Tax Management India. Com
                        Law and Practice: A Digital eBook ...

Category of Documents

TMI - Tax Management India. Com
Case Laws Acts Notifications Circulars Classification Forms Manuals SMS News Articles
Highlights
D. Forum
What's New

Share:      

        Home        
 
Article Section
Home Articles Goods and Services Tax - GST Ankur Jain Experts This
← Previous Next →

The Curious Case of Advance Rulings under GST – Are they really effective?

Submit New Article

Discuss this article

The Curious Case of Advance Rulings under GST – Are they really effective?
By: Ankur Jain
May 23, 2020
All Articles by: Ankur Jain       View Profile
  • Contents

So far, the GST Law has faced its own share of criticism in the Judgments passed by several High Courts for its inefficient and incompetent software interface which is causing enough harassment to the taxpayers. We are three years down the line, but yet to have a fully functional GST Tribunal as on date! …And this is resulting into series of Writ Petitions being filed before various High Courts of this Country. On the other hand, on matters that have an absolute conclusion, the adjudicating authorities are passing orders at their own free will, with no knowledge of the law and without applying their minds. Thankfully, some of the Appellate Authorities are negating the Orders of the Adjudicating Authorities and remanding the matters for fresh consideration. However, this too is adding on to the harassment already being faced by the registered taxpayers due to delay in achieving the results which were not even a cause of concern in the first place.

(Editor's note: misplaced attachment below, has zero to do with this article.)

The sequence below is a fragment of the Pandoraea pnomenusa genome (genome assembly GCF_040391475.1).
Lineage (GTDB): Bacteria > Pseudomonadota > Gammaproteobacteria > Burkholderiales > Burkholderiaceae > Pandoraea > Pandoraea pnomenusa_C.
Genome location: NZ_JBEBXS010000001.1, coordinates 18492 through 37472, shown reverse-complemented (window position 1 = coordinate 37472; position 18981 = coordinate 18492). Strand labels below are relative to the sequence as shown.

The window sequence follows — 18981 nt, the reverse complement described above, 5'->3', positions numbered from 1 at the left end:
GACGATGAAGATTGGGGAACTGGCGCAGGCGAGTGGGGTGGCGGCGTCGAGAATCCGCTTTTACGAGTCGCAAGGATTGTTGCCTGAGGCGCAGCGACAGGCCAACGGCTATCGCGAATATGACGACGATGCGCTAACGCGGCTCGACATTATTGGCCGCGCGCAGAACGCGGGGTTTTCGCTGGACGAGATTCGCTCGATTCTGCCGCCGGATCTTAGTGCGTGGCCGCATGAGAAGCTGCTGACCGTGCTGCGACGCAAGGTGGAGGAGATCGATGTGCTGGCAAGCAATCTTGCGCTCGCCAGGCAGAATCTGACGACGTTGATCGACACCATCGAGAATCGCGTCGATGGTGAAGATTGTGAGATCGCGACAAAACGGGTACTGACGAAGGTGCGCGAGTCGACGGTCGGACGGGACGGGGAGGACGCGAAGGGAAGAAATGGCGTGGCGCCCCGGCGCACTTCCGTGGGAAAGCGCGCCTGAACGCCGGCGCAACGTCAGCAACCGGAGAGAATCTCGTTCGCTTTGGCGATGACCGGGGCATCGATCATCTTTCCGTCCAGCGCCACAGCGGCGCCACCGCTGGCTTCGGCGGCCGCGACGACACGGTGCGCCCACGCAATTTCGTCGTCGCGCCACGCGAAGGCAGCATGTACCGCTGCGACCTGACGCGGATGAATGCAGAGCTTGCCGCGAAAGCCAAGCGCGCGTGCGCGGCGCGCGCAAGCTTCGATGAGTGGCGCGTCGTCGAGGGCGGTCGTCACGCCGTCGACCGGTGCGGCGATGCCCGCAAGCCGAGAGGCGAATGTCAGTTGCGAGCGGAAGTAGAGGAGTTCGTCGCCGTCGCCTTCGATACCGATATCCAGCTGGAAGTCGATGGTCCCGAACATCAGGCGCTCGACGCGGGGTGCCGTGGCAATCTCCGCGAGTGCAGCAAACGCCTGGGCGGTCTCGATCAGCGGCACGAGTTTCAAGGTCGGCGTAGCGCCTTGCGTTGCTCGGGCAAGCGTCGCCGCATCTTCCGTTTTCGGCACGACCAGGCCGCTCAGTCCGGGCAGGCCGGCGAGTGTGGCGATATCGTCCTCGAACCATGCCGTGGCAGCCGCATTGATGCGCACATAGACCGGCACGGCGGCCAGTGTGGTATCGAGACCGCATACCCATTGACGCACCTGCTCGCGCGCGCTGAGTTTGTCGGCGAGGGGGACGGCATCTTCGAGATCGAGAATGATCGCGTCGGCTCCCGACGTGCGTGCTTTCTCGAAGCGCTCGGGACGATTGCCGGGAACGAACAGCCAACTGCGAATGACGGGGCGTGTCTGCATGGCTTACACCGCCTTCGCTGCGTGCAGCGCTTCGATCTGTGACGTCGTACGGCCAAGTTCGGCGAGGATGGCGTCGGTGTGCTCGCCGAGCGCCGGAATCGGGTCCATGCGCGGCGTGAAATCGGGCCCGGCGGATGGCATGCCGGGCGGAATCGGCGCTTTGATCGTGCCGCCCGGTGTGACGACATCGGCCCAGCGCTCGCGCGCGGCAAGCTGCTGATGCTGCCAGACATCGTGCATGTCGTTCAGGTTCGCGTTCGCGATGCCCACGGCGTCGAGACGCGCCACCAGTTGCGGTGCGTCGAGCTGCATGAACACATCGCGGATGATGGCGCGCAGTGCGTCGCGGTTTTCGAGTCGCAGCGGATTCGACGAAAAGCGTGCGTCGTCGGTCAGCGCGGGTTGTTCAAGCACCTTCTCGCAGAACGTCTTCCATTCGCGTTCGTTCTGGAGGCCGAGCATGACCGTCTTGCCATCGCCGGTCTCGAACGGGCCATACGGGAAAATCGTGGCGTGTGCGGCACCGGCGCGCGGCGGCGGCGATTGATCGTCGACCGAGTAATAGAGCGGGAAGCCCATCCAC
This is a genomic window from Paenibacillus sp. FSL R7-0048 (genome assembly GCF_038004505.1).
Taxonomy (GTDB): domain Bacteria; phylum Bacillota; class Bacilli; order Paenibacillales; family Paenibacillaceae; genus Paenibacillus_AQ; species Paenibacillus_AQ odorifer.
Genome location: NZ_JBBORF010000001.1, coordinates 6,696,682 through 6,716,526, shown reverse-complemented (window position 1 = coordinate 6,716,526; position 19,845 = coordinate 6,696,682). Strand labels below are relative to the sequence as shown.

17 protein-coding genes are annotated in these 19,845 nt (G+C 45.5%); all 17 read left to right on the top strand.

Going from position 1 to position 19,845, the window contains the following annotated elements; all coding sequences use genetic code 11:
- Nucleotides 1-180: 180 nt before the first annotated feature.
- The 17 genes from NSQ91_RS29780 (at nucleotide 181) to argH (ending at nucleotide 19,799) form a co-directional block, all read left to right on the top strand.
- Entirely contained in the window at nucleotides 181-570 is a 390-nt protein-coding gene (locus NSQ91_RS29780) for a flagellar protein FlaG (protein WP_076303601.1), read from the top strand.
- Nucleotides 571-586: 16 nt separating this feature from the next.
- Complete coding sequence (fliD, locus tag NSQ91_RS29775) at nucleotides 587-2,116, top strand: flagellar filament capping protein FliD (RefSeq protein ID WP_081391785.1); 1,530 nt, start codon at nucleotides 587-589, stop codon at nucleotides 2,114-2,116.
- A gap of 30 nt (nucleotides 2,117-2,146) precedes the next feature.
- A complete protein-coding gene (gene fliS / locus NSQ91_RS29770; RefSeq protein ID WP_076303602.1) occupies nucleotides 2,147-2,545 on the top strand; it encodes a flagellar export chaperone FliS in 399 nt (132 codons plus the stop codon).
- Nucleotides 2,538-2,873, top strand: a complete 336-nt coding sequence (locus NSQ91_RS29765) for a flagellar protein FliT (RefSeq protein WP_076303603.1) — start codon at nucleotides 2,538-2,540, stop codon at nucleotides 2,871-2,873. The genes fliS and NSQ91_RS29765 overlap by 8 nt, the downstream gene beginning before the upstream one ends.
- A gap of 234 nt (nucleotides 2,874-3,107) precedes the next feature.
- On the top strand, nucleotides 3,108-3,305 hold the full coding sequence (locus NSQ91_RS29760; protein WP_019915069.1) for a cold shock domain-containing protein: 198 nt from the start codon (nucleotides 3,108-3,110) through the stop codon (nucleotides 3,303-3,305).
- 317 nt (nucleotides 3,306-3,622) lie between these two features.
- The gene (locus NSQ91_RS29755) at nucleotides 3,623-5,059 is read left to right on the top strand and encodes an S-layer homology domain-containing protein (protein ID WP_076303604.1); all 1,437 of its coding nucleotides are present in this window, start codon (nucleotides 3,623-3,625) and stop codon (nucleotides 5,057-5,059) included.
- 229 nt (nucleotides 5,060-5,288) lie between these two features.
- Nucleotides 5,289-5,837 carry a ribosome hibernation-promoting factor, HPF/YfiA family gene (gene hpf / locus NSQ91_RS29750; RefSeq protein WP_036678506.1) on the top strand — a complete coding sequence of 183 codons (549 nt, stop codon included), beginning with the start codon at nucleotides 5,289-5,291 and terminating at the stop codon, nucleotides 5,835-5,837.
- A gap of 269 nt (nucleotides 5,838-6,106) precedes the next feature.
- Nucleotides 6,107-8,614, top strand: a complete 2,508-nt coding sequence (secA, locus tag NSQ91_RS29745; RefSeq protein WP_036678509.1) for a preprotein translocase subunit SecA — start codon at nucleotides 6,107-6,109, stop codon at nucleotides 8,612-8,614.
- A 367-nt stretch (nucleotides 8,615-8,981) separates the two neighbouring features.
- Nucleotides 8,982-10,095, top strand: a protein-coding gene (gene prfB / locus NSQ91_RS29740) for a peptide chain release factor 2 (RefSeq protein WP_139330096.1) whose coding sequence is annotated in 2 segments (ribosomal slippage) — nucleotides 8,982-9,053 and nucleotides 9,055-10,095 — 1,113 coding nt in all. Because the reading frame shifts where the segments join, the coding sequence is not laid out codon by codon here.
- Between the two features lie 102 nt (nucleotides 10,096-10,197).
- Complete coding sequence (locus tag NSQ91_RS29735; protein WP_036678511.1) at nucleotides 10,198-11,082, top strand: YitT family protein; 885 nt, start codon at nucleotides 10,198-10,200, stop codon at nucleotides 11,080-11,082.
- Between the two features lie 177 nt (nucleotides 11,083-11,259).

On the other hand, the GST provided for establishment of Authority of Advance Rulings (AARs) and Appellate Authority of Advance Rulings (AAARs) and even a National Appellate Authority of Advance Ruling (NAAAR), with the idea of reducing litigation, expenses and providing a platform where there is a certainty of tax implication on an existing or proposed transaction of a tax payer, thus acting as the brains of GST law. However, the plight of these AARs and AAARs is far from the esteemed position they were meant to be. Moreover, the establishment of NAAAR is yet to see the light of the day.

Constitution of AAR – No Judicial Members!

It is interesting to note that, AARs and AAARs consists only of Revenue Members thus, lacking the experience and knowledge of Judicial Members. This has resulted in a pandora’s box of misinterpretation and a complete legal hara-kiri caused by the half-baked and mismanaged dispute resolution process and judicial practices adopted by the AARs and AAARs, in absence of NAAAR alongside the pro-provisions supporting the outcomes of the AAARs under the GST Statutes.

On the point of AARs and AAARs having no judicial members, it is also interesting to note that recently, the Hon’ble High Court of Rajasthan has admitted the Writ in the matter of JVS Foods Private Limited vs. Union of India [2020 (5) TMI 467 - RAJASTHAN HIGH COURT], wherein the petitioner pleaded that Section 96 of the CGST Act, 2017 [providing that the AAR established under State GST law will be the AAR for that particular State] and Section 96(2) of the Rajasthan GST Act, 2017 [providing the constitution of AAR] are unconstitutional and also relied on the Writ proceedings in the case of Chambal Fertilizers and Chemicals Limited vs. Union of India  [2019 (7) TMI 943 - RAJASTHAN HIGH COURT] before the very same Hon’ble Bench. The Hon’ble High Court has called for tagging the matter of Chambal Fertilizers and Chemicals Limited along with JVS Foods and has listed the matter on 08th June, 2020. The outcome of these matters will decide a very important aspect of the constitution of AARs and AAARs. We hope that judicial members are a necessary requisite so that there is some sense of certainty in the outcomes of these authorities.